Joel Jamieson: Managing the Training Process(DIGITAL)


Understanding monitoring and how it effects the training process has been all the buzz. Take a look at how to utilize that data you receive to help improve the preparation of your athlete’s.

Some is good, more is probably better, and too much is bad. That’s really what it comes down to in the long run. The question is, how does that curve vary for each of us?

In his second lecture provided at The Seminar, Joel Jamieson breaks down how he manages the training of his athletes. Joel’s starts out by sharing how and why he started looking at daily readiness, and how Val Nasedkin impacted that process. This whole system is based upon the adaptation reaction, which he breaks down, and how overtraining and allostatic load is the driving force behind his programming. Allostatic load is a very important concept to understand when looking at the handling stress we place upon athletes. Joel’s analogy of “the bank account” breaks this down simply and precisely and ties directly into the overtraining continuum.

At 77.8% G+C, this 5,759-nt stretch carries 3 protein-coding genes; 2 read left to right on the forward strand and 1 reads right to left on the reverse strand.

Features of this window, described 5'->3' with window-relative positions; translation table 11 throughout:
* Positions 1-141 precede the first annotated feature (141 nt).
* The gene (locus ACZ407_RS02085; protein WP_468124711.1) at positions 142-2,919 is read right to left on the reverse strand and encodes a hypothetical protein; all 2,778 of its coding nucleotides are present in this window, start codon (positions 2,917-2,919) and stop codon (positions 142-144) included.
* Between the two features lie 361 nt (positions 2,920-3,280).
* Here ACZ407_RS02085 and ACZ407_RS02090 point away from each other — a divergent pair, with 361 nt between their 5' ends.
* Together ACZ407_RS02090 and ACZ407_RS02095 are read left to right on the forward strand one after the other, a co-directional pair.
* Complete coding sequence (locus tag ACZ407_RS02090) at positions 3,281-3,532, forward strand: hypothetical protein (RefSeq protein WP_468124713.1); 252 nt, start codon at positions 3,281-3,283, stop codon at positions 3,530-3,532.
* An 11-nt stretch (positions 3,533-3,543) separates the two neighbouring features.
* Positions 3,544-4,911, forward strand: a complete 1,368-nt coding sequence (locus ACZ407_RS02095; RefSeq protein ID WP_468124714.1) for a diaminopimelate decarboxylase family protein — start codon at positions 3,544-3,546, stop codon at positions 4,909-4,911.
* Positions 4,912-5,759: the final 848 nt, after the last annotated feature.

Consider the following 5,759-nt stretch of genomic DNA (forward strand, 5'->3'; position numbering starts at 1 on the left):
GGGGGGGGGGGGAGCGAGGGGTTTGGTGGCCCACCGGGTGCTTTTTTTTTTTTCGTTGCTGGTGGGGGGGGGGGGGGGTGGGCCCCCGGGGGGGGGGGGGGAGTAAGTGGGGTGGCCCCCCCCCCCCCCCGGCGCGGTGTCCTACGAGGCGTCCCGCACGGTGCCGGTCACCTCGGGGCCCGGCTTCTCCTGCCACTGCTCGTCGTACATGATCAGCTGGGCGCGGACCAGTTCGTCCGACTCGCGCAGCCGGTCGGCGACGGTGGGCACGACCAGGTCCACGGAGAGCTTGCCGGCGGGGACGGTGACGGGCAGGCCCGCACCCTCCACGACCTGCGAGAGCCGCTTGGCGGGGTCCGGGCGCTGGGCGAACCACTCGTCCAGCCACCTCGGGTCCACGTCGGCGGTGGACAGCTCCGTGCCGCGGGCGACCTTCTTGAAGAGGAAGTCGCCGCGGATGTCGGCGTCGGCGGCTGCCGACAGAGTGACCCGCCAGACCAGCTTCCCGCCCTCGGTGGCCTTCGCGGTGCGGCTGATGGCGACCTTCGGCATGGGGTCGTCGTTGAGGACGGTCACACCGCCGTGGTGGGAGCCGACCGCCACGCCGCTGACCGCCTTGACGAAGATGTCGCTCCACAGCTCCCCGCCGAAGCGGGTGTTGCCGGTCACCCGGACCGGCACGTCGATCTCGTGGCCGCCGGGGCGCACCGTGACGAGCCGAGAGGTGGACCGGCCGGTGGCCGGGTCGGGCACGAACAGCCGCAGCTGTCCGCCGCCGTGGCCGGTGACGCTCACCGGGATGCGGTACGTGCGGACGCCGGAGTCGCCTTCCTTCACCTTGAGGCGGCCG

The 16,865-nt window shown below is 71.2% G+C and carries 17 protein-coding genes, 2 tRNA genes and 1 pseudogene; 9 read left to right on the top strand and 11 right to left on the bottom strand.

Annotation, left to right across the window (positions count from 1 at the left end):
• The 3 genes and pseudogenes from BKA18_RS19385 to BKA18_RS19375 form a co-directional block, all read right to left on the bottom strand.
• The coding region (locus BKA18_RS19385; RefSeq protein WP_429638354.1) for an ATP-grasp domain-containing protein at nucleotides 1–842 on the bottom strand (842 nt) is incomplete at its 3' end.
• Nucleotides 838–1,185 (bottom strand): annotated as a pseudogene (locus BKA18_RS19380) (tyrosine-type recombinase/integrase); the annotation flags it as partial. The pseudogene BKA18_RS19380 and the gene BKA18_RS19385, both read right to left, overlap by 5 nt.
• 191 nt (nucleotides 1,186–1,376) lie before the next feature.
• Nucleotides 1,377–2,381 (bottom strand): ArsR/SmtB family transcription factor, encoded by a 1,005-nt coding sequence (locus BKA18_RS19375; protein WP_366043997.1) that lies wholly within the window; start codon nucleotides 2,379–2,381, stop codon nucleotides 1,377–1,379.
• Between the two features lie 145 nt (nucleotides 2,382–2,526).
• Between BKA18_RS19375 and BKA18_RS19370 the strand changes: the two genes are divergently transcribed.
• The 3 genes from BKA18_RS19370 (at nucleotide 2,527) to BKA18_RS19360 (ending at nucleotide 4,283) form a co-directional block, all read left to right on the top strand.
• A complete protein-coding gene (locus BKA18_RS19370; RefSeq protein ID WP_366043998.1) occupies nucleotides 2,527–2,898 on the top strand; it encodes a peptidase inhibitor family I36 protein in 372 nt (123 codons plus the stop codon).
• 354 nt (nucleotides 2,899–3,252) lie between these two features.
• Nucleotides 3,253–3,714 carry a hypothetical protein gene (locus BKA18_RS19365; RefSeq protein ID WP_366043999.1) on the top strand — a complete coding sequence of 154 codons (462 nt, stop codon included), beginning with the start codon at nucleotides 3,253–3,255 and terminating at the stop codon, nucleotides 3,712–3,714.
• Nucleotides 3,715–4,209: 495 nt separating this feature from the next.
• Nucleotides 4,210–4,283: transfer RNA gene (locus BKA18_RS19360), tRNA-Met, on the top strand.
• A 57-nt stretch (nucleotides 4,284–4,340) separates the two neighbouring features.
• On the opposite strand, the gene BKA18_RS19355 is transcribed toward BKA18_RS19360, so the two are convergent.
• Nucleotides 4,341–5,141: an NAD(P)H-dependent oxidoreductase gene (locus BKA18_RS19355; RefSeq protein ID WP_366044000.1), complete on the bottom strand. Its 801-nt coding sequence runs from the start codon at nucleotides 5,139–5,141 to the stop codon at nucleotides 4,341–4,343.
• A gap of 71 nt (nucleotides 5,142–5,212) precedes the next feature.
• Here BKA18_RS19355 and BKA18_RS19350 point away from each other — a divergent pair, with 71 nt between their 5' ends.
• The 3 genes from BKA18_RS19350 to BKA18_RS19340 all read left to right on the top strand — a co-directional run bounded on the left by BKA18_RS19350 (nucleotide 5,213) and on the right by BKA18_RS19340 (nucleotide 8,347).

After this breakdown, he leads right into an overview of how he manages the training process. The reason behind managing the process is to push them as far as they can go without running them into the ground. This is all revolved around stress and its impact in performance. This stress isn’t just “training” it’s all stress in life, and how all the factors outside of training impact the results from training. Therefor finding out how much is right, and how much is too much is of upmost importance. He uses four tools to manage athletes: HRV, RPE, Training Load, and Performance Measures. He breaks down why he uses each, the importance of them, and how he implements the four.

Once these have been established he goes over his daily model. His model has 3 levels: rest, simulative, and developmental loads. Readiness indicators (he gives a list of 7) provide insight into the level he selects to make sure he’s building his athletes up not breaking them down. He shares specific examples of what these alterations could be in specific situations. All of this, obviously, is based upon what the actual plan is, both daily and weekly. Joel shares with us multiple examples on how he evaluates and monitors weekly training in the forms of readiness monitoring, training load, and RPE. He finishes off by giving us visual examples of how he tracks each and guidelines that he follows when it comes program management.


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